OBSERVING THAT social media encourages people to post unsubstantiated content, the Delhi High Court on Tuesday, in yet another order, restrained a Twitter user from posting or sharing anything defamatory, derogatory and deprecatory against edtech firm WhiteHat Jr, its management and its employees, and asked him to take down certain existing tweets criticising the company.
The Byju’s-owned company, which provides online coding classes to children, has this week taken two social media users – an engineer and a doctor – to court for posting allegedly defamatory content and running an “unsubstantiated narrative” against it and the curriculum being offered by it to the children.
On Monday, the court had passed a limited ad interim injunction against Pradeep Poonia, an IITian, and asked him to take down certain tweets and videos posted on YouTube.
Hearing WhatHat Jr’s suit against Mumbai-based Aniruddha Malpani, whose website says he is the founder of an angel investment firm, Justice Mukta Gupta on Tuesday observed that everyone has started making “unsubstantiated” assertions – when somebody puts out a post, the other person thinks what has been stated in that post is a “gospel truth” and without knowing them, feels the need to share it.
“I cannot get out of this fact that a person thinks he is doing right when he is posting [re-posting] somebody’s posts…not even knowing who is the person posting it, whether that person has a mala fide intention or whether that person has some adverse interest… and still claim that I am right. It is inconceivable,” the court said.
The court also said that a person can today create a “cacophony” by the number of people tweeting and retweeting the same thing which may have no basis. “It is happening day in and day out. I am responsible for my tweet, but when I tweet, I must say what I know as a fact, not what a third party knows. You don’t even know the person who is actually tweeting, putting it on a post… which you tweeted forward,” Justice Gupta observed in response to a submission that there were several complaints against WhiteHat on social media.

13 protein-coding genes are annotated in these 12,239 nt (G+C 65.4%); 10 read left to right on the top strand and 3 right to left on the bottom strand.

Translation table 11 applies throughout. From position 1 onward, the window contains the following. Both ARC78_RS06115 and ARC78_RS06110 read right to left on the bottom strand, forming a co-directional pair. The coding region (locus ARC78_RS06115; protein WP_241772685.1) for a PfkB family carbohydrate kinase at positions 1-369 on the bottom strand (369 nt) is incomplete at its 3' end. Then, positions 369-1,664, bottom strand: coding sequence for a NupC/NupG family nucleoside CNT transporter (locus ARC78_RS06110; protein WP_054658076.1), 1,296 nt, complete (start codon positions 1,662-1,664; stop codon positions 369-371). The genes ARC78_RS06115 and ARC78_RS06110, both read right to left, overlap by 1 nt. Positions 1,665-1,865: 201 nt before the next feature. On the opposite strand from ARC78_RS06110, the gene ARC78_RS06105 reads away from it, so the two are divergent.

WhiteHat, represented by senior advocate Neeraj Kishan Kaul and advocate Rajshekar Rao, had earlier submitted before the court that Malpani has invested in several start-ups, including one dealing in educational technology like Bibox, and posted disparaging tweets – such as one referring to Sameer Bajaj’s appointment as its global head of communications and external affairs as “appointing a spin doctor is like putting lipstick on a pig”. It also mentioned another social media post containing a representation showing its business model ending in a racket, and one accusing WhiteHat of hiring people with zero coding skills.
It was argued that such comments are not fair criticism, and that reputation is an equally a protected right.
Malpani, represented by advocate Yadunath Bhargavan, termed the suit an attempt to muzzle free speech and argued that every tweet has been taken out of context before the court. One of the reasons the company was being addressed in such a fashion, he argued, is for its claims to make children Elon Musk, engineer-industrialist and one of the world’s richest persons, and for using a campaign called ‘Wolf Gupta’, which shows a child as someone who could go on to earn crores. Malpani argued that a barrage of tweets were put out by people after those claims in the context of who is teaching the children.
In a similar case, the court had on Monday restrained Poonia from downloading the instructions and curriculum of WhiteHat and circulating it in public domain, and also prohibited him from hacking or accessing its system or internal communication system in an unauthorised manner and then displaying the conversation between its employees on YouTube. The court also asked him to not comment on the number of teachers employed by WhiteHat and their quality.
Poonia is accused by WhiteHat of hacking into its internal communication system, putting up videos to humiliate its teachers, and falsely claiming it to be a Ponzi scheme.
Observing that that a debate exists whether children should have such heavy bags and should attend so many online classes, the court on Monday observed there can be healthy discussions and took strong objections to Poonia’s comments calling WhiteHat’s teacher’s housewives in the context of their qualification and putting their phone numbers in public domain. “You can’t look down on housewives like this. There has to be a certain distinction between healthy discussions and personal attacks,” the court said.